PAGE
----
April 21, 2021

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Sigourney Weaver and James Cameron Back in the Deep End

4 min read

James Cameron’s obsession with the ocean deep began when he was an adolescent, in rural Canada. He read National Geographic accounts of deep-sea excursions and idolized Jacques Cousteau and his crew. “They always had this great French sense of style,” he said recently. “They breathed it, quite literally, with their Aqua-Lungs. They got in their silver wetsuits and went exploring. It was like a science-fiction movie. I said, ‘I need to do that.’ ” The problem: he lived five hundred kilometres from the nearest ocean. He begged his father to find him a scuba course, and, one winter, he crossed into Buffalo to join a nighttime Y.M.C.A. class. “It was all adults, and I was this skinny sixteen-year-old,” he recalled. “It was hard-core.”

Sigourney Weaver and James CameronIllustration by João Fazenda

Eventually, Cameron’s aquanaut tendencies bled into his movie career. He filmed his 1989 underwater thriller, “The Abyss,” in a seven-million-gallon containment vessel at an abandoned nuclear plant. In 1995, he made twelve dives to explore the wreckage of the Titanic, taking footage that appeared in his world-conquering hit film. In 2012, he became the first solo visitor to reach the bottom of the Challenger Deep, the planet’s lowest point, in the Mariana Trench. (After the multimillionaire explorer Victor Vescovo claimed to have gone deeper, two years ago, Cameron pushed back, saying the seabed there is flat.)

His latest fascination: whales. As an explorer-at-large at National Geographic, Cameron executive-produced “Secrets of the Whales,” a docuseries premièring on Disney+ on Earth Day. “Whales are very alien to us, but when you start studying them you realize how much we have in common,” he said. He was joined, on Zoom, by his frequent collaborator Sigourney Weaver, who had supplied the show’s voice-over. Neither physically entered the world of the whales; the series was shot by some twenty wildlife cinematographers, who spent three years getting up close to whales in twenty-four locations, including the Antarctic, Norway, and the Azores. But both had been whale-watching, and Weaver once had an encounter with thirty bottlenose dolphins, which swam up to her while she was snorkeling in Hawaii. “I wrote to Jim afterward,” she recalled. “I remember what you said: ‘The ocean gave you a gift.’ ”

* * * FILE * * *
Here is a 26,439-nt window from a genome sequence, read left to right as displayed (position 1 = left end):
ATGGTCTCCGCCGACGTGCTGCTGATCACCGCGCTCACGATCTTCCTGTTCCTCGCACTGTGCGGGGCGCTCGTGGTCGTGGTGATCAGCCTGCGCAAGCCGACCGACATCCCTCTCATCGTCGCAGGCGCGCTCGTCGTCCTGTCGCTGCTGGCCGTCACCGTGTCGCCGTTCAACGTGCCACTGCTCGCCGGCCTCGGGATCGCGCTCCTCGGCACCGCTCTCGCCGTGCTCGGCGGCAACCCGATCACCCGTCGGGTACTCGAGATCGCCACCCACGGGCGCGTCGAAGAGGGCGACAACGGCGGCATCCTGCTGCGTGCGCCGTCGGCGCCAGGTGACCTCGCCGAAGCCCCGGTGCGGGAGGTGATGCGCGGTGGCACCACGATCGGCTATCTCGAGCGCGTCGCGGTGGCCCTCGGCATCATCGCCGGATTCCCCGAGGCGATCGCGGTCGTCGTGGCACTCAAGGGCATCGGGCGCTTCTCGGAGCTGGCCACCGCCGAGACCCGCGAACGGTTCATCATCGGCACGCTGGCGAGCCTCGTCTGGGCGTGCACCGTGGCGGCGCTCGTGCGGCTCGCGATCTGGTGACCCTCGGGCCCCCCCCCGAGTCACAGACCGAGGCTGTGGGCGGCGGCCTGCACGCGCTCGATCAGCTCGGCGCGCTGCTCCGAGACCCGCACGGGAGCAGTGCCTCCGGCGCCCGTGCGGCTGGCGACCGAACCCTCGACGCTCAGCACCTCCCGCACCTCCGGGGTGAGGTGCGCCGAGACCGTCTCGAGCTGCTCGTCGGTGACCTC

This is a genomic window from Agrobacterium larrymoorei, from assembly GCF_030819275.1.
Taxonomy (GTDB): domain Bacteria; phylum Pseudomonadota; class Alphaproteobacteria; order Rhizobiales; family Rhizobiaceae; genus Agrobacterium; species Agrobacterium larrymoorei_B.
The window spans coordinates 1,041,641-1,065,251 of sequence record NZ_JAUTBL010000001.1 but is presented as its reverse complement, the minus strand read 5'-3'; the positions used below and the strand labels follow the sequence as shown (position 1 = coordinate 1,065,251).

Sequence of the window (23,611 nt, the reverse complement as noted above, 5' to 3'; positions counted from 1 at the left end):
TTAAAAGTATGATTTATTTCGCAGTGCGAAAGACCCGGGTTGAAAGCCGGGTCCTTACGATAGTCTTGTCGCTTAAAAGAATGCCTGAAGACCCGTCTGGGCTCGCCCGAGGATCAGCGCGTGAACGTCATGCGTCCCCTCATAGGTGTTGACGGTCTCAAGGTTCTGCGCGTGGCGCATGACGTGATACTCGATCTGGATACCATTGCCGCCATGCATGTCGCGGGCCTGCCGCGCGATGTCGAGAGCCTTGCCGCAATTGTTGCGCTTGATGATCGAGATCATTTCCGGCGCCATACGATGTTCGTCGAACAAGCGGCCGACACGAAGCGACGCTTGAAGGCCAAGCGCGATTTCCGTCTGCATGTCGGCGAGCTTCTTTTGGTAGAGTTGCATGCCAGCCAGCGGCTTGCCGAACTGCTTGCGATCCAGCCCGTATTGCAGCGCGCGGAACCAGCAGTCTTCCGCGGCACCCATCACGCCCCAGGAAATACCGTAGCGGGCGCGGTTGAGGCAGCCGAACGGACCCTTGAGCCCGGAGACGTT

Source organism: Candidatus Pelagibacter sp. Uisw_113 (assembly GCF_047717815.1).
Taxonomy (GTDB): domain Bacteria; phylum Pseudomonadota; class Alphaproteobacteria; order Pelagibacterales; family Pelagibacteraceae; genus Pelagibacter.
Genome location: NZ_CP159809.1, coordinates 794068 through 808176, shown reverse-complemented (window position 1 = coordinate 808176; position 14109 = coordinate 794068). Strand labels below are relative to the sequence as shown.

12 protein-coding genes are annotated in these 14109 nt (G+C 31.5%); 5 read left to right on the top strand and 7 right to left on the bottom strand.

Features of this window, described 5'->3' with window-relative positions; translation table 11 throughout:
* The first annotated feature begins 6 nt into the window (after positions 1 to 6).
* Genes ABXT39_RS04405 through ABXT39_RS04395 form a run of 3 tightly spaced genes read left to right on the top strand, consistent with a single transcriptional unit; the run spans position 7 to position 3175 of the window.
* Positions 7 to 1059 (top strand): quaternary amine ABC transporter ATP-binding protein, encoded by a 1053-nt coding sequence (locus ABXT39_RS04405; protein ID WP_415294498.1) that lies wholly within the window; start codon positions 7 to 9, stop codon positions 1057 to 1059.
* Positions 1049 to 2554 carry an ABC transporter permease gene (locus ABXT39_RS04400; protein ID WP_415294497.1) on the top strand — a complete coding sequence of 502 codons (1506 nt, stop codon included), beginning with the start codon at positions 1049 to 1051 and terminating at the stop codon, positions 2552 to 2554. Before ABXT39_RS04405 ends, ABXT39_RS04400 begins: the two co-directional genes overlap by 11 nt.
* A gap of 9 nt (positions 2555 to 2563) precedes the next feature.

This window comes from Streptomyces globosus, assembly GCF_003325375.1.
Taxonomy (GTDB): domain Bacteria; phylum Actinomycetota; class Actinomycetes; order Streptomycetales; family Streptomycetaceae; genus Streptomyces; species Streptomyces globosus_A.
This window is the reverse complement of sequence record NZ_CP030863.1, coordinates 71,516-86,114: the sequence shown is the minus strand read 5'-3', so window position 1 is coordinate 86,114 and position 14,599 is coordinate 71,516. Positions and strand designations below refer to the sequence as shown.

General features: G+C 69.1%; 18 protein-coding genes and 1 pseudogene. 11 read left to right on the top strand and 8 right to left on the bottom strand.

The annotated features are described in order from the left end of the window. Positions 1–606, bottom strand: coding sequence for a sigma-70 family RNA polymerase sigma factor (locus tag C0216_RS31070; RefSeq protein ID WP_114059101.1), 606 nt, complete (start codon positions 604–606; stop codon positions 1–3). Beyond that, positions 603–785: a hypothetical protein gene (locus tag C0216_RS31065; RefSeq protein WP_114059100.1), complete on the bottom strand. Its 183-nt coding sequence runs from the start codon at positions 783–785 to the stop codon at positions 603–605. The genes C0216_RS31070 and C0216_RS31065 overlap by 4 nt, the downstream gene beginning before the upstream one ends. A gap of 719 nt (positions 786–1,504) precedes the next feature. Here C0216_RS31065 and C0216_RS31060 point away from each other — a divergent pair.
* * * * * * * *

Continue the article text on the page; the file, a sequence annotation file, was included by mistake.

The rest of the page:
Both found whales easy to relate to. Like Cameron, they’re hitmakers. “You’ve got these male humpbacks off Western Australia that get together and cook up the song for the year,” he said. “And other whales around the entire Southern Hemisphere sing that exact song. That’s not just culture—that’s pop culture. That’s the Beatles, right?” One episode captures a whale in Patagonia teaching her granddaughter how to pull off a risky hunting move. “I equated it to driving lessons for my son,” Cameron continued. “They must be communicating with language on a high enough order that they can conceptualize the future: ‘If this happens, do this.’ ”

“The point is made, too, with the belugas and the humpbacks,” Weaver said, describing another sequence. “The mother has this special cry to call the young one. As a mother, I thought, Wow, if we could have a sound that we could send out into the universe that would call back our child—”

“—It’s called a text,” Cameron said. They recalled a mating scene, reminiscent of an Elvis concert, in which a male sperm whale swims into a group of females. “The male is ready, he is unsheathed, and he’s ready to party,” Weaver said, blushing. “I just thought, My goodness!”

“The more you look into evolutionary biology,” Cameron said, “the more you realize that the males are just these ridiculous creatures that grow giant antlers or big red snouts or whatever it is to impress the ladies, and it’s the ladies who figure out who’s going to get some.”

Weaver seemed pleased by this assessment. (She taped her voice-over in New York, where her assistant constructed a “cave made out of clothes” to muffle the construction noise outside.) The two first met in the mid-eighties, when Cameron was hired to write and direct “Aliens,” another tale of interspecies encounters, and had to persuade Weaver to revive her butt-kicking character, Ripley. “I was petrified—plus, I’d read that you were six feet tall,” Cameron recalled. “When we were all set to start shooting, you tapped me on the shoulder and said, ‘Oh, by the way, I’m an anti-gun lobbyist, and I can’t fire a machine gun.’ ”

“Rewrite, please!” Weaver said, laughing.

“We went out in the back lot and gave you a .45-calibre Thompson submachine gun, the old mobster kind, and you fired it,” Cameron said. “I thought, All right, we’re going to be O.K.” More recently, the two spent eighteen months in L.A., shooting motion-capture scenes for “Avatar 2.” Before the pandemic hit, Cameron had been shooting in New Zealand, and he lobbied the government to let him continue his operations in Wellington, where he is now in postproduction. Weaver was calling from California, meaning that Cameron was twenty hours ahead. “I’m living in the future,” he said. “If you want to know what happens tomorrow, just ask me.” ♦

Michael Schulman
2021-04-05 06:00:00

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